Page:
Timonium draws big Md. names Leatherbury's 'Bidding' in opener HORSE RACING

August 28, 1993|By Ross Peddicord | Ross Peddicord,Staff Writer

King Leatherbury said it might seem a little ridiculous.

But the state's leading trainer is running Bidding Up, a horse that last competed in a $27,000 allowance race at Laurel, for a $6,000 purse today in the featured eighth race on the opening card at Timonium.

The horse is expected to be a heavy favorite, although Leatherbury cautioned that an out-of-state invader, Foyt Sparkler, could upset.

Leatherbury is running the horse at Timonium because "my horse is eligible for the [starter allowance] conditions and I don't run the risk of losing him [in a claimer]. It's the kind of move I've criticized other trainers for doing. And look, I'm doing it myself."

Leatherbury is just one of about 40 Maryland-based trainers, including such prominent names as Vinnie Blengs, Jerry Robb, Dean Gaudet, Barclay Tagg and John Salzman, who are supporting the half-mile meet by entering their horses on today's opening card.

Robb, last year's top trainer, is back to defend his title. He entered four runners.

Almost every race drew a full field and many of Pimlico/Laurel's top jockeys -- including Mario Pino, Clarence "Jo Jo" Ladner, Stewart Elliott, Albert Delgado and apprentice Austreberto Salazar -- will ride at the meet. Last year's leader, Freddy Castillo, is back and is being joined by Wayne Barnett, the leading rider at Charles Town.

Racing secretary Georgeanne Hale said she is gratified by the response of the local horsemen. It hasn't always been so. A couple of years ago, the track washed out, several horses were injured or destroyed and there was quite a bit of talk about ending the meet.

But Howard M. "Max" Mosner Jr., the track's general manager, said the racing surface is in good shape. "John Passero [superintendent at Pimlico/Laurel] has walked it. He's offered to do anything he can to help us. And that goes for just about everybody at Pimlico and Laurel."

Last year during the state fair meet, Timonium posted a 3.3 percent business gain over the previous year.

Simulcasts Help Pimlico

When Pimlico completed the first 18 days of its 38-day summer and early fall meet yesterday, gross handle showed a 25 percent increase, attributable to the popularity of full-card simulcasts from Saratoga, Arlington Park and Del Mar.

That's the good news. The bad news is that betting on Pimlico's live races dropped during the 18 days. When the multiple signals were first introduced a couple of months ago, about 60 percent of the handle was bet on the Maryland live card and 40 percent on the out-of-state simulcasts.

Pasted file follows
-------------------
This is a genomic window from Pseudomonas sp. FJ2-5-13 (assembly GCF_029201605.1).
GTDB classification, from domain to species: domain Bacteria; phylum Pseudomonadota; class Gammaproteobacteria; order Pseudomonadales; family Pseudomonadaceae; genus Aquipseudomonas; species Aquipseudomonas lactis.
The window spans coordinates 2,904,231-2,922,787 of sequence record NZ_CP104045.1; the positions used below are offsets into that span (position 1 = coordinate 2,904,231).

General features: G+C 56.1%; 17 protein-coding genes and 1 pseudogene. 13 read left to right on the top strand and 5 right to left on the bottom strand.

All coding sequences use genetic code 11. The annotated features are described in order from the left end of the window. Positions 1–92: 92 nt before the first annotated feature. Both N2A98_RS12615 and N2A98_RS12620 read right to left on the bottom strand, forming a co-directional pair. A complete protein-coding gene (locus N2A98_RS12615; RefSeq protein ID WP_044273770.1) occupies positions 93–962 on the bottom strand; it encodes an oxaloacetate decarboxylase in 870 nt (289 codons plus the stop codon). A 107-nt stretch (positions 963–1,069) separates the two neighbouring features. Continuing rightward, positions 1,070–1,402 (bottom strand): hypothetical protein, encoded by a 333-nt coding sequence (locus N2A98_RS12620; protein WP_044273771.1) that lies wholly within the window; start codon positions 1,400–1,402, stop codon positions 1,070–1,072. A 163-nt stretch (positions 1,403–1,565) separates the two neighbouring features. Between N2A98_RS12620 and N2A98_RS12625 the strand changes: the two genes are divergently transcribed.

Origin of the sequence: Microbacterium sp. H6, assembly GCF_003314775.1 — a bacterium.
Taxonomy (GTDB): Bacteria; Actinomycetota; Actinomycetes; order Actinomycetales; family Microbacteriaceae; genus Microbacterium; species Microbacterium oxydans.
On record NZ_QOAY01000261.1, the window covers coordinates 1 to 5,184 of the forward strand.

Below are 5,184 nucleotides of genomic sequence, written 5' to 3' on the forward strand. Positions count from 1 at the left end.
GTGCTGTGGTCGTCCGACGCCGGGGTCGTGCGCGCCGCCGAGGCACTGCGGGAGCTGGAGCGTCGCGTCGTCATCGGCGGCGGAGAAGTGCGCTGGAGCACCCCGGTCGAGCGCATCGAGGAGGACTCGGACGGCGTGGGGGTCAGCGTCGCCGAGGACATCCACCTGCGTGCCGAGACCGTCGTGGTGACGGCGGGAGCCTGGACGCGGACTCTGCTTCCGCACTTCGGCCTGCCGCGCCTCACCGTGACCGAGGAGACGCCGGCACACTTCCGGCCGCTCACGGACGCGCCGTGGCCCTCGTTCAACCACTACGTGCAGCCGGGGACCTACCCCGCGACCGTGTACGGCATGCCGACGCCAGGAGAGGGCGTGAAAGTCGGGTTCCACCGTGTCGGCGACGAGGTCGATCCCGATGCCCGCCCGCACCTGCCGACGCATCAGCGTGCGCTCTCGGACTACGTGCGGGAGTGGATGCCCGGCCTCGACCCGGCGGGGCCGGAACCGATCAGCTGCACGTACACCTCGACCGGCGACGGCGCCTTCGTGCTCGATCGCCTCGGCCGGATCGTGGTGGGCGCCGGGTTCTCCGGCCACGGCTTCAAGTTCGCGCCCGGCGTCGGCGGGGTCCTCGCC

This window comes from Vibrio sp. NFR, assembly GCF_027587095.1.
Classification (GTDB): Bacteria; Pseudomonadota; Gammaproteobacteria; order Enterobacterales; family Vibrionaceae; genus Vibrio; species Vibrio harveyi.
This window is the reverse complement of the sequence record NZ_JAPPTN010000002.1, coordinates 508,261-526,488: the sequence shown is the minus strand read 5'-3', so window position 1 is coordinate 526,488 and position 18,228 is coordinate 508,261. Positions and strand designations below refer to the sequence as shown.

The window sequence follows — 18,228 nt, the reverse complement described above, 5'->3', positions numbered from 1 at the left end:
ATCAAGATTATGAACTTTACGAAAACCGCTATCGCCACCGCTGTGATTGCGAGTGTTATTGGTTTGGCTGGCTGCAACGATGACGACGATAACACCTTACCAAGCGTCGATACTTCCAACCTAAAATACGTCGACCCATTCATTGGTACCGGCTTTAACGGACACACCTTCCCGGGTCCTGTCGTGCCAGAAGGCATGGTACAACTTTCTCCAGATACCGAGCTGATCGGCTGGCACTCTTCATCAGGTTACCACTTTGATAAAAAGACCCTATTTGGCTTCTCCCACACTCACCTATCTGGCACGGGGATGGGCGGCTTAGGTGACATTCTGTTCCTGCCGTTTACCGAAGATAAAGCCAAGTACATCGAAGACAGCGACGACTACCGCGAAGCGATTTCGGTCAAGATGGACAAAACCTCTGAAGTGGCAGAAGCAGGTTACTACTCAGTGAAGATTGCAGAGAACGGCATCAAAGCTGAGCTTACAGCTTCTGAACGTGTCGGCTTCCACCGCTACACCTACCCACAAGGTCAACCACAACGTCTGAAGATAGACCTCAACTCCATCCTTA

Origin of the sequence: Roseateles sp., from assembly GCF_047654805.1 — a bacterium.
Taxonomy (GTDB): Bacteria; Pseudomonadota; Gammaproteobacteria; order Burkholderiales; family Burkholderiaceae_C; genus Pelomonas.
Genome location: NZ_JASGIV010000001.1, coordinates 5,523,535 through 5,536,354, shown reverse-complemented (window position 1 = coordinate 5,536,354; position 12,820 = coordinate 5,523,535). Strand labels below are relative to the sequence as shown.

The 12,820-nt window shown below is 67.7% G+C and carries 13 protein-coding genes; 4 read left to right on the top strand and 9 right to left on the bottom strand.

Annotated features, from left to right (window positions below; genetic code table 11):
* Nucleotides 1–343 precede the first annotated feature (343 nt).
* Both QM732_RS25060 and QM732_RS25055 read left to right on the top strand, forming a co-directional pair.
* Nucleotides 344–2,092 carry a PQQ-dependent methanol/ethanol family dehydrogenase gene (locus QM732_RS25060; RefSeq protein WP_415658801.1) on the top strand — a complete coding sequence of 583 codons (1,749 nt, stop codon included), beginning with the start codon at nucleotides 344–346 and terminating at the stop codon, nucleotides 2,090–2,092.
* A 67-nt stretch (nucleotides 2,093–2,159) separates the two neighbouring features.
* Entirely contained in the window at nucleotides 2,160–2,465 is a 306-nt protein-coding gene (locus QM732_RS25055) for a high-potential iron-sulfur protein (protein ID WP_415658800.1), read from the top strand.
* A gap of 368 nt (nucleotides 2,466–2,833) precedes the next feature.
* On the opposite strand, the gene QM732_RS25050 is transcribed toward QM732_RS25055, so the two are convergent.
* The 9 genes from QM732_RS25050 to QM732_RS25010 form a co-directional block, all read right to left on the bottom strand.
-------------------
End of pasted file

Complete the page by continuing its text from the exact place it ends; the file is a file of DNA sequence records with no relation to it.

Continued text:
But during the last 18 days, the ratio has shifted to 54 percent live, 46 percent simulcasts.

"But don't push the panic button," said track operator Joe De Francis. "It's due to the fans' interest in Saratoga and Del Mar." He predicts that betting on live races will dominate when the Pimlico meet resumes on Sept. 9 for 20 days.

Saratoga will be over and will be replaced by Belmont Park. Del Mar will end on Sept. 15 and will not be replaced because that that's when California begins its fair circuit.

For the first 18 days of the meet, Edgar Prado leads the jockey standings and John Alecci and Dale Capuano are tied for the lead in the trainer's race.

During the Timonium meet, Prado is serving a seven-day suspension handed down to him last year by the stewards at The Meadowlands.

NOTES: Maryland's horse-breeding business is receiving a boost. Prominent owner Richard S. Evans, who raced $1 million earner Sewickley, is moving the horse from Florida to stand at stud at Bonita Farm in Darlington. Evans is buying a 400-acre farm on the Eastern Shore and plans to move his broodmare band there. . . . Bill Miller calls it "Team Virginia." The executive vice president of the Virginia Racing Associates announced Thursday that he has signed a deal with the city of Portsmouth to build a $50 million thoroughbred/harness racetrack with help from the municipal government. Miller said he has obtained exclusive rights to lease with an option to buy a 260-acre site within city limits to build the track. It is one of three sites that the Maryland Jockey Club has shown an interest in as a location for its proposed Virginia track. But the VRA announcement apparently eliminates Maryland from competing for that location.

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